Review: Seeking Justice
PLOT: One dark night, Will Gerard's wife is brutally attacked. While in the hospital, Will is approached by a man offering to “take care of” the man who committed the crime. Hoping to have justice brought against her attacker, Will agrees. After the deed is done however, the same stranger begins to make certain requests. Once he makes the decision to stop helping this questionable fellow, this deadly group of justice seekers go after Will and his wife as they fight desperately to stay alive.
SEEKING JUSTICE is the story of a bunch of mostly bald men – possibly jealous of Nicolas Cage’s current hair – who run what you could call a homicidal pyramid scheme. Similar in theme to the 1983 feature THE STAR CHAMBER, JUSTICE’s baddies seem to have some serious questionable ethics. First off, if they do something for you, you have to do something for them. This usually means you have to off somebody in some way. The problem is they are generally doing it to people who are not necessarily guilty of anything, aside from having issue with murder.
Nicolas Cage plays Will Gerard, a teacher in New Orleans whose wife Laura (January Jones) is brutally assaulted. While in the waiting room a strange fellow by the name of “Simon” (Guy Pearce) offers to have Laura’s attacker taken care of. All he asks in return is a favor down the road. Clearly there is something wrong with this picture, but it is too much to resist for the grief-stricken Will. Afterwards, everything is kosher until they contact the teacher to kill a sex offender. When the teacher begins to question what he is asked to do, he puts himself and his wife in a whole new world of jeopardy.
It is certainly an intriguing concept, and considering the bad word of mouth, it wasn’t as bad as it could have been. Of course that doesn’t mean it is any good. Director Roger Donaldson (NO WAY OUT, SPECIES, THE RECRUIT) moves quickly through this world of paranoia and “hungry rabbits jumping” – “The Hungry Rabbit Jumps” is a code for this secret society of justice avengers and an earlier title for the film – that it sometimes needs to slow down. The editing is so quick that many of the scenes feel rushed and incomplete. As rapid as the pace moves, it takes away from feeling much of anything for either Laura or Will. In many ways, the over stimulation of this flick leads to a dull cinematic experience.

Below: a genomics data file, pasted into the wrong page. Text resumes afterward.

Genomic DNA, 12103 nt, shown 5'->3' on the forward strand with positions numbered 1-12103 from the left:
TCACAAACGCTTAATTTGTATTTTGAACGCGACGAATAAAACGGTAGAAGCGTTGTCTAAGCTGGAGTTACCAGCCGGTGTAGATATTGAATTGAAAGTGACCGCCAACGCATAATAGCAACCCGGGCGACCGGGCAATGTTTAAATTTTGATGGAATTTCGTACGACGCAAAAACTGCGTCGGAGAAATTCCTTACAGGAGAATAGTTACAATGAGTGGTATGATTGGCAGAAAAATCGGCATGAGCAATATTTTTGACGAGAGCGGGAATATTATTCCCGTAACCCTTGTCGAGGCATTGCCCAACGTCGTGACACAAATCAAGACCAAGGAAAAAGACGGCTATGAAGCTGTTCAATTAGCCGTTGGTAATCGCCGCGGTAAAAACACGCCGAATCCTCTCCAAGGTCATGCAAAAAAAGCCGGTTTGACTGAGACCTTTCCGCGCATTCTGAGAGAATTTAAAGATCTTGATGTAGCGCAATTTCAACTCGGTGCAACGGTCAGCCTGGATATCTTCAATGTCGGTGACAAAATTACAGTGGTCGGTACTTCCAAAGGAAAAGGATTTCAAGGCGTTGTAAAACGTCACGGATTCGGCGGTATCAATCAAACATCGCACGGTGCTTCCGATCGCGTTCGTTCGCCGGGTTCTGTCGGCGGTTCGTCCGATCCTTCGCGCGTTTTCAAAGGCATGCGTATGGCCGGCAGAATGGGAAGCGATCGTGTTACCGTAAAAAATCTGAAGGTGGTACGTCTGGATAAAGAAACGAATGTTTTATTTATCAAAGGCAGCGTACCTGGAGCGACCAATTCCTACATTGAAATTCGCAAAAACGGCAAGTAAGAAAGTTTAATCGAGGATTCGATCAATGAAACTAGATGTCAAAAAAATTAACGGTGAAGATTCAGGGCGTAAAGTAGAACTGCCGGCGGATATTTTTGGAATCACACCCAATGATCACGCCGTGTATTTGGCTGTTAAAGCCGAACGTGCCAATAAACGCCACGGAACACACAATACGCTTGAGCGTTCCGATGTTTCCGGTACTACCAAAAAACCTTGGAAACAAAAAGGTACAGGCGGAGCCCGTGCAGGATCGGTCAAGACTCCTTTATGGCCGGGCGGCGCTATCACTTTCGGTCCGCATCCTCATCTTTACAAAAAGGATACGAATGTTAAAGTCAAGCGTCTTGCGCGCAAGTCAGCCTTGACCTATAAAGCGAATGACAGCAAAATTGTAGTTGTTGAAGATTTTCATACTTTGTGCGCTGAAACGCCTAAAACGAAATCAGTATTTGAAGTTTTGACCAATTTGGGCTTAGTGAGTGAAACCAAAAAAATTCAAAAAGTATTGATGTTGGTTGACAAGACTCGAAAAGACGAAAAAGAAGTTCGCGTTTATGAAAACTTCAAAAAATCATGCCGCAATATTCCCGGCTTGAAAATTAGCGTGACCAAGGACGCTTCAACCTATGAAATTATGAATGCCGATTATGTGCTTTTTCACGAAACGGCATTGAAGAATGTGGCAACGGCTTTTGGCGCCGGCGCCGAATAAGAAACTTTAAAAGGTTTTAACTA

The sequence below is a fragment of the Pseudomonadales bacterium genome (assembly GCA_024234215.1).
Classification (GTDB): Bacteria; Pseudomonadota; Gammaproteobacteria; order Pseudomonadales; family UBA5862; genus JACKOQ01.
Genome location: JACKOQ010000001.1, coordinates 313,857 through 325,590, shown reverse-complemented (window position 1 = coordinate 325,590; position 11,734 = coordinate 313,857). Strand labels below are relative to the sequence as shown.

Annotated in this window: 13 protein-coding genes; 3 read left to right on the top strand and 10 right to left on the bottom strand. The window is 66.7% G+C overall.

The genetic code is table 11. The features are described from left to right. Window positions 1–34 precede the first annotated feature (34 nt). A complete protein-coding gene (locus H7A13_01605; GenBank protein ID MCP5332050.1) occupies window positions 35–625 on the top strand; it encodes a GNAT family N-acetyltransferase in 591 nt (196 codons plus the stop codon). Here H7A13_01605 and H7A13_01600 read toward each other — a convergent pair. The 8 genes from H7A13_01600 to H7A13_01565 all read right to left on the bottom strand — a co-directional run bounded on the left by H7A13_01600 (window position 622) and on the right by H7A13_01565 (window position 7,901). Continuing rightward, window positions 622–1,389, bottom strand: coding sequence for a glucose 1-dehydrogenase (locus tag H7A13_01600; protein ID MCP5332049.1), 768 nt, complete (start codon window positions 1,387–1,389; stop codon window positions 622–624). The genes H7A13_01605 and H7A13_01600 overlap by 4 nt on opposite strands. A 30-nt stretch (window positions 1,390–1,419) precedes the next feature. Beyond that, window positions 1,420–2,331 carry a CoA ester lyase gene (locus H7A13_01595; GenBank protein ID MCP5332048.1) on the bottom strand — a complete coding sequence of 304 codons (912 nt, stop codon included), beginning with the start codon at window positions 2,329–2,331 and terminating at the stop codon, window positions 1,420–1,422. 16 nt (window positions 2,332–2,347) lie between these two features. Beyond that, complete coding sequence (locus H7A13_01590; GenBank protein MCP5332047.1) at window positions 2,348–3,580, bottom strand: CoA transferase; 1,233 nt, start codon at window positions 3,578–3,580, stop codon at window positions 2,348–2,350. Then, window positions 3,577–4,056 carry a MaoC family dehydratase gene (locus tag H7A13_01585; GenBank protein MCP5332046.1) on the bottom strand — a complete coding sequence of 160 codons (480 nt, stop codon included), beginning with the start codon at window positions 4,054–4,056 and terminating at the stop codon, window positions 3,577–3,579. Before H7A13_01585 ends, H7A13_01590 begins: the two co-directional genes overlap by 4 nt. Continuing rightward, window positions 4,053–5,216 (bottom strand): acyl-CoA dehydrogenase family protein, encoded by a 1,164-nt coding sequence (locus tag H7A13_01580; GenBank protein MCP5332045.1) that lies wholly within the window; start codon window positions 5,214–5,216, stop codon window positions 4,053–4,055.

It is sort of frustrating to watch most of Cage’s recent flicks. He has given life to several iconic characters, and he continues to work hard. In JUSTICE, he is far more grounded than he has been in the past few endeavors. And frankly he is believable enough playing the Shakespeare reciting teacher trying to connect with his disaffected students. January Jones is also good here and she is given a little more to do than one would expect. Yet the two have very little chemistry together. The more distant they grow after her assault, the more honest it felt. Their relationship feels lackluster and cold, even when he is crying by her side in the hospital. However this distance feels appropriate for a good portion of the film.
Guy Pearce is a very charismatic actor. He carries himself well, especially as a villain. The guy is trouble no matter how thoughtful or sincere he is acting. You almost have to wonder if better judgment would step in if this guy approached you after something this devastating. With this solid of a cast, you have to wonder if they are simply stilted by the clichéd script. There is not a single, original idea in this entire predictable film. It is clear from the get go what is happening and why. The mystery or suspense is sadly lacking because nearly every twist is telegraphed well in advance or we’ve seen it before. Add to that the direct to DVD production values and lousy special effects and you’ve got yourself a rental at best. If you are a hard core Nic Cage fan this won’t kill ya, but avoiding it may make you stronger.